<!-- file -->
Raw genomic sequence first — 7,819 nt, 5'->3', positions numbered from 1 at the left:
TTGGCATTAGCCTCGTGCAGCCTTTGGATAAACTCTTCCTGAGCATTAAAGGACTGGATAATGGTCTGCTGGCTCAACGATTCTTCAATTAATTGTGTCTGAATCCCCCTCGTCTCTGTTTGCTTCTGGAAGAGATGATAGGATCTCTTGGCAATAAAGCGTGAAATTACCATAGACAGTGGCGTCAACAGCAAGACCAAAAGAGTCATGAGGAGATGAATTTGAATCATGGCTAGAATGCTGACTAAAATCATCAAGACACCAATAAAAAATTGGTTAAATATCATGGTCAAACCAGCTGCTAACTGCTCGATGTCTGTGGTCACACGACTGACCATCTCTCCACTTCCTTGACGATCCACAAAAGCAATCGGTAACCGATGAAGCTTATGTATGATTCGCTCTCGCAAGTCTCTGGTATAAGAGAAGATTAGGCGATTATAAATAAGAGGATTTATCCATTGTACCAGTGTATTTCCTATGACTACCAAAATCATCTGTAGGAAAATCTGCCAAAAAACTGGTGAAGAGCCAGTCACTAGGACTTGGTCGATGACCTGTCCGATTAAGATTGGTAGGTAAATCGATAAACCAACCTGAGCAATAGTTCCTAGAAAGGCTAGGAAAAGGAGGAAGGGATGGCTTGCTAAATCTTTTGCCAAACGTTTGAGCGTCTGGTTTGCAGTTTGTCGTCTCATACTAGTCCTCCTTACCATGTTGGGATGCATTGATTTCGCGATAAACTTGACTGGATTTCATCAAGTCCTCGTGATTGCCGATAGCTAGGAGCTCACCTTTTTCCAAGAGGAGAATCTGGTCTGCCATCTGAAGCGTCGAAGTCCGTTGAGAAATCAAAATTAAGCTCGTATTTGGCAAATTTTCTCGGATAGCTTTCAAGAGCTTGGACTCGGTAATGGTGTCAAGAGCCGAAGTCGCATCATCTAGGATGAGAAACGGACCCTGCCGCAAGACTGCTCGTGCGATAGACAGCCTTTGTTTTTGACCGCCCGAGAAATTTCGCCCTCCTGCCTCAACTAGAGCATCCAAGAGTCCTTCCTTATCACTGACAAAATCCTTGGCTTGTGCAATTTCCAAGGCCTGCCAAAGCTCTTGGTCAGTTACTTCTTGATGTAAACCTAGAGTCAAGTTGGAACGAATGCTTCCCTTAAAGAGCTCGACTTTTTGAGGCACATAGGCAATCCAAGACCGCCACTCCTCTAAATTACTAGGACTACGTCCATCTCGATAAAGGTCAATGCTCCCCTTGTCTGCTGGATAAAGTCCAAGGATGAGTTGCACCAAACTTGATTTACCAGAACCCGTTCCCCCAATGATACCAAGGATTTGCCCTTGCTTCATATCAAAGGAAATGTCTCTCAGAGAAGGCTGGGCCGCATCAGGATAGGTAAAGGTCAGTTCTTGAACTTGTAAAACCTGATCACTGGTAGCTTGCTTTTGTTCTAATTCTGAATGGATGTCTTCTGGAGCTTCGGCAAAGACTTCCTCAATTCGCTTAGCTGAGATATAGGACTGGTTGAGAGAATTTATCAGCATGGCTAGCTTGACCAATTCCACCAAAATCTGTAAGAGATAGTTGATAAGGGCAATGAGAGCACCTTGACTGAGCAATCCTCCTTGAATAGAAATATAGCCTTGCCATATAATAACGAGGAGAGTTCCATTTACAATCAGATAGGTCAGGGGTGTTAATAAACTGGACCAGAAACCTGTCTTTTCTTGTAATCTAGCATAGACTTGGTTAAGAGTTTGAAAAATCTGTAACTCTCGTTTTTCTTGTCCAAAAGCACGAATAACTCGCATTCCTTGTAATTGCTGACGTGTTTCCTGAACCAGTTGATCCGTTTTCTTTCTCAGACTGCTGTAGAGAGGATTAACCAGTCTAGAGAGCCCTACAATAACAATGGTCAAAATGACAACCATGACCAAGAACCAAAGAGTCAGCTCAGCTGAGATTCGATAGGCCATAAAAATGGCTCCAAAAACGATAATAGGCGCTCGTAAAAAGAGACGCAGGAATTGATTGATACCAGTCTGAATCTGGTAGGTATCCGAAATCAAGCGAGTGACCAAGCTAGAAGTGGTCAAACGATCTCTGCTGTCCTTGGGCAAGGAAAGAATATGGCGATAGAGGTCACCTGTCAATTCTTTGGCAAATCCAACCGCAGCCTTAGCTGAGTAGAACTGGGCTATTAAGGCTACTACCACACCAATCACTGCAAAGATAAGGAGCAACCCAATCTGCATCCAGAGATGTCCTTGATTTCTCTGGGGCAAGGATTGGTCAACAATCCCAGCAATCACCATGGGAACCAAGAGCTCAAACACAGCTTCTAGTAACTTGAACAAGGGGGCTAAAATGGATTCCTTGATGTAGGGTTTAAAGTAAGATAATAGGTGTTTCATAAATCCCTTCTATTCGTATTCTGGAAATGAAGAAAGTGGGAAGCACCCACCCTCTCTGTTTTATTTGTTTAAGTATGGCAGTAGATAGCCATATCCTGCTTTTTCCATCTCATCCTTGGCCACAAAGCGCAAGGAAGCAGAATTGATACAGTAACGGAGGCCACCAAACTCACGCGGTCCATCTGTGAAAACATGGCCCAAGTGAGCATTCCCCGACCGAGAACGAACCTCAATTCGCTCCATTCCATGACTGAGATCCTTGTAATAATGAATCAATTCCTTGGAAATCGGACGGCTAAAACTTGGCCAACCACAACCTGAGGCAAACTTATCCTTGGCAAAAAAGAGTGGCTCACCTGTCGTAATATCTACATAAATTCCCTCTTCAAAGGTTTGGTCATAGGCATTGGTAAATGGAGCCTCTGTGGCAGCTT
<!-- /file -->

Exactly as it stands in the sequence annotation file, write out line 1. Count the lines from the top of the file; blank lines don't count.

Raw genomic sequence first — 7,819 nt, 5'->3', positions numbered from 1 at the left: